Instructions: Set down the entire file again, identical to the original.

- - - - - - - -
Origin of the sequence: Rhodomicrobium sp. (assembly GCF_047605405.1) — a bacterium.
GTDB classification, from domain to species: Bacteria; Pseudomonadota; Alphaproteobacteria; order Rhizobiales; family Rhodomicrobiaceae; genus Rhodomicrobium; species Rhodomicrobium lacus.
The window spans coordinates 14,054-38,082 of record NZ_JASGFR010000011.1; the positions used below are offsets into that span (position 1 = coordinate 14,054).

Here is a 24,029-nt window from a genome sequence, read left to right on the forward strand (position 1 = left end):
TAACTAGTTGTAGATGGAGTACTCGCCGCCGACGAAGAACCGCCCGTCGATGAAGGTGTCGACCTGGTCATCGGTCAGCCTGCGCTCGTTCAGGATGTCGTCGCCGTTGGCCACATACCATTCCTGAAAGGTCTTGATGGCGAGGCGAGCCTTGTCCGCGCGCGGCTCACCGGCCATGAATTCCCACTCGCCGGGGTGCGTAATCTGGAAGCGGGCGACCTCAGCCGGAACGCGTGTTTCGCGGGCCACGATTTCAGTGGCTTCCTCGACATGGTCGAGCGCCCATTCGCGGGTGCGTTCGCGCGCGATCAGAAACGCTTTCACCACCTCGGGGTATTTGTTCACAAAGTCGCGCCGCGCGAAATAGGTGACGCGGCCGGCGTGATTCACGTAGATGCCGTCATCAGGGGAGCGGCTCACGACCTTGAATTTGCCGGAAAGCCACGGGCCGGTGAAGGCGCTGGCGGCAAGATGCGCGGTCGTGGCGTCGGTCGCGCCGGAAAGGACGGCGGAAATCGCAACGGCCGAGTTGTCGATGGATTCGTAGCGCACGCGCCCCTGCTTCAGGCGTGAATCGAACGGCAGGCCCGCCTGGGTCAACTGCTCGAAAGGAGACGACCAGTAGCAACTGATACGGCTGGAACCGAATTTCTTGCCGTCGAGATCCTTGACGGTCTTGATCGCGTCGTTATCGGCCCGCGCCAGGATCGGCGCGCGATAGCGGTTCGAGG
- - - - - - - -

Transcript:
Origin of the sequence: Rhodomicrobium sp. (assembly GCF_047605405.1) — a bacterium.
GTDB classification, from domain to species: Bacteria; Pseudomonadota; Alphaproteobacteria; order Rhizobiales; family Rhodomicrobiaceae; genus Rhodomicrobium; species Rhodomicrobium lacus.
The window spans coordinates 14,054-38,082 of record NZ_JASGFR010000011.1; the positions used below are offsets into that span (position 1 = coordinate 14,054).

Here is a 24,029-nt window from a genome sequence, read left to right on the forward strand (position 1 = left end):
TAACTAGTTGTAGATGGAGTACTCGCCGCCGACGAAGAACCGCCCGTCGATGAAGGTGTCGACCTGGTCATCGGTCAGCCTGCGCTCGTTCAGGATGTCGTCGCCGTTGGCCACATACCATTCCTGAAAGGTCTTGATGGCGAGGCGAGCCTTGTCCGCGCGCGGCTCACCGGCCATGAATTCCCACTCGCCGGGGTGCGTAATCTGGAAGCGGGCGACCTCAGCCGGAACGCGTGTTTCGCGGGCCACGATTTCAGTGGCTTCCTCGACATGGTCGAGCGCCCATTCGCGGGTGCGTTCGCGCGCGATCAGAAACGCTTTCACCACCTCGGGGTATTTGTTCACAAAGTCGCGCCGCGCGAAATAGGTGACGCGGCCGGCGTGATTCACGTAGATGCCGTCATCAGGGGAGCGGCTCACGACCTTGAATTTGCCGGAAAGCCACGGGCCGGTGAAGGCGCTGGCGGCAAGATGCGCGGTCGTGGCGTCGGTCGCGCCGGAAAGGACGGCGGAAATCGCAACGGCCGAGTTGTCGATGGATTCGTAGCGCACGCGCCCCTGCTTCAGGCGTGAATCGAACGGCAGGCCCGCCTGGGTCAACTGCTCGAAAGGAGACGACCAGTAGCAACTGATACGGCTGGAACCGAATTTCTTGCCGTCGAGATCCTTGACGGTCTTGATCGCGTCGTTATCGGCCCGCGCCAGGATCGGCGCGCGATAGCGGTTCGAGG